Scholarships are also available. To find out if you are eligible, please contact Sheryl Baarda at 641-236-2326.
The best thing of all about the Women’s Health Focus and Baby Fair is that the most amazing women show up and have a good time. I hope to see you there.
Director of Communications and Development
Monday, August 23, 2010
In fact, this annual fundraiser dates back to long before I was even born! Tag Day was initiated in the 1920s as a fundraiser for the hospital - back then it was Community Hospital. It was originally called "Balloon Day" because everyone who contributed received a brightly colored balloon. Downtown businesses were generous donors and decorated their windows with balloons. Hospital archives note that on the day of the annual event, the city was "blooming with balloons."
The Auxiliary replaced the colorful balloons with paper tags during World War II because of the rubber shortage. The bright yellow diamond-shaped tags have continued supporting healthcare in the 21st century. The one-day fundraiser finds more than 100 volunteers selling tags in the GRMC service area. Last year, the Auxiliary raised more than $2,000 in one day.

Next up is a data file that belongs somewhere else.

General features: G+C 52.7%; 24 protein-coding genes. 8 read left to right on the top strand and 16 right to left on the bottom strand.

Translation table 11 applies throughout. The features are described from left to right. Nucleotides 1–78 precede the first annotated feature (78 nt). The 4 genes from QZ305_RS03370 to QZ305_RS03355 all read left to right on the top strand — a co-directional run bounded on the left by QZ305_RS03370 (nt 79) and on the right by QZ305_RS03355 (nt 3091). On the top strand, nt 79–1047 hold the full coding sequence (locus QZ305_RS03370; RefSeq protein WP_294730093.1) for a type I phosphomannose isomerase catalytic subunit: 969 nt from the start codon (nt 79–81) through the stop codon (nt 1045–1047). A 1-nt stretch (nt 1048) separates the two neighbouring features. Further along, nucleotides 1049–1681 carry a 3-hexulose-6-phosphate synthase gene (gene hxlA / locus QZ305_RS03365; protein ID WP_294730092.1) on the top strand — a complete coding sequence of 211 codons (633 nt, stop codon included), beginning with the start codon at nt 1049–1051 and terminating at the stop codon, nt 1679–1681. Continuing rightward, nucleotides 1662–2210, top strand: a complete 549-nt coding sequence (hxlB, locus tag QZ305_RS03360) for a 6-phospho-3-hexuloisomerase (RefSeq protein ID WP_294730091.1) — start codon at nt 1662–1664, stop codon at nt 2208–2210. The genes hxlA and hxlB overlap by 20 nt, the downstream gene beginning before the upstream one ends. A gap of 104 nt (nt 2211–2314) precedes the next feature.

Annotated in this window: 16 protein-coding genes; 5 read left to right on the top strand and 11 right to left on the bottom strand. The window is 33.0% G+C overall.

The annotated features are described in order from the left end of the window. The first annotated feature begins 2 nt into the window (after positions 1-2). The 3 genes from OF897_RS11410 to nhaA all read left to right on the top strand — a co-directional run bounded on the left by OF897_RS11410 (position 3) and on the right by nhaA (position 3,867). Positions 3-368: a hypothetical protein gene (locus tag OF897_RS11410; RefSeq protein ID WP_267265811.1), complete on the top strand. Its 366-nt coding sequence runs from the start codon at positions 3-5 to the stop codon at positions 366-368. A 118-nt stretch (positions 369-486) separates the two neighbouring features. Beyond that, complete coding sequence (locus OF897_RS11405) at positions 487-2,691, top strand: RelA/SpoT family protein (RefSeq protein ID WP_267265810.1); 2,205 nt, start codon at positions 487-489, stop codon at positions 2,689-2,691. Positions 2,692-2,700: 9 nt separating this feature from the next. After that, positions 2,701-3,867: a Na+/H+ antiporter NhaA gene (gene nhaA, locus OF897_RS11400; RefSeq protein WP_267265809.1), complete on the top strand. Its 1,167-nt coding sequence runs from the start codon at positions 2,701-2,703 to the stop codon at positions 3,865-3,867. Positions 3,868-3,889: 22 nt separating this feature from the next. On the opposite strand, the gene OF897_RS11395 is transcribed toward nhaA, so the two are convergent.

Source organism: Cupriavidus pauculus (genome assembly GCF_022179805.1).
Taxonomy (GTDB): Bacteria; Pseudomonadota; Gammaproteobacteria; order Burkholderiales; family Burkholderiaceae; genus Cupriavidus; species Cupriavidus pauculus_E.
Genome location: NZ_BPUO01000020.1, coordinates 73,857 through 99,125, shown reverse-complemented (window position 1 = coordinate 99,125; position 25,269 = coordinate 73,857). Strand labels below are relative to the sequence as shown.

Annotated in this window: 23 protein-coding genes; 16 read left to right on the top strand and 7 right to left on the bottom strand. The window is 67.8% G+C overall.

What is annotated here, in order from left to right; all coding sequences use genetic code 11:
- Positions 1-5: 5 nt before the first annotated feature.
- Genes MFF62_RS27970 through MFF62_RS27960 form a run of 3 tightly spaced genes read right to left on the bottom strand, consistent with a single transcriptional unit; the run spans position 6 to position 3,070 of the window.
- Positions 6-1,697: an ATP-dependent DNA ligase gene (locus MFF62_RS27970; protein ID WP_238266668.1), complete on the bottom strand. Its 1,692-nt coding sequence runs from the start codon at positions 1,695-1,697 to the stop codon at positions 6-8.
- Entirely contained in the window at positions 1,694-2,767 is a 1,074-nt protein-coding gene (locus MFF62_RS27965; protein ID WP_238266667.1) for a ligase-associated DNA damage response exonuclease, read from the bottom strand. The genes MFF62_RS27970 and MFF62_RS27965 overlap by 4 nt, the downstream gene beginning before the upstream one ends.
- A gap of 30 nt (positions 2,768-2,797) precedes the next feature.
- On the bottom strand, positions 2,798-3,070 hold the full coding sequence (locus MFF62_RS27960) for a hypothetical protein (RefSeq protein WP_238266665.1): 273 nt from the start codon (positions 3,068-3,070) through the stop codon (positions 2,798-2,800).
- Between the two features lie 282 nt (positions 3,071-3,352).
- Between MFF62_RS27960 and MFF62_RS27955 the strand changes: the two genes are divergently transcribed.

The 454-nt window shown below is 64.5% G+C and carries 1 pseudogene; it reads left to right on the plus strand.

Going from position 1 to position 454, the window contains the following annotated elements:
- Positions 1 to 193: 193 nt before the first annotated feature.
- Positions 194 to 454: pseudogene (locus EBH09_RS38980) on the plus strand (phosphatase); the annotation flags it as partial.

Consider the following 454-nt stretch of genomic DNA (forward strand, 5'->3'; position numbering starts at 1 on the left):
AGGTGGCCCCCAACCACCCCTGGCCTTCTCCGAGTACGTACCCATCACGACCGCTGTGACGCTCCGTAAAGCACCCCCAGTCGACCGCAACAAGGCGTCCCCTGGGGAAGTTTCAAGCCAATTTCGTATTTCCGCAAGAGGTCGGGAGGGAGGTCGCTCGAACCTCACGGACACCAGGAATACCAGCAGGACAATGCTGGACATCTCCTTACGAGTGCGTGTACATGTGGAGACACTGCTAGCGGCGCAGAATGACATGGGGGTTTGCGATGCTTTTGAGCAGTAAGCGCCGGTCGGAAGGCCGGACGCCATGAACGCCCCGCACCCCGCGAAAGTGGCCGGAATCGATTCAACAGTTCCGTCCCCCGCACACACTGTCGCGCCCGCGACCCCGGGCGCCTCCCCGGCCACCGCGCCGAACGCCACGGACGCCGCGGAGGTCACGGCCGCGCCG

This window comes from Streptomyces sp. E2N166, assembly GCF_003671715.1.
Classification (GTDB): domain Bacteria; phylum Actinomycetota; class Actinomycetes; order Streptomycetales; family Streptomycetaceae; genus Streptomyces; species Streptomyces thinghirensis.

This year, Auxiliary members will once again welcome donations to its annual Tag Day Fundraiser on Friday, Aug. 27. Look for them in your neighborhood. Please consider supporting their fund drive. Donations go toward the GRMC Auxiliary's 2010 goals:
- Supporting the development of a physical therapy room at Postels Community Health Park with a $7,000 contribution.
- Giving $8,000 to the medical center's annual fund drive to be used for hospital equipment.
- Providing $10,000 in healthcare-related scholarships to area residents.
- Sponsoring the Women's Health Focus.
I know many residents in our area have more than 16 Tag Day tags. I'd love to hear from you regarding the number of tags you have collected. Thanks for your support of GRMC as we strive to meet the needs of our community.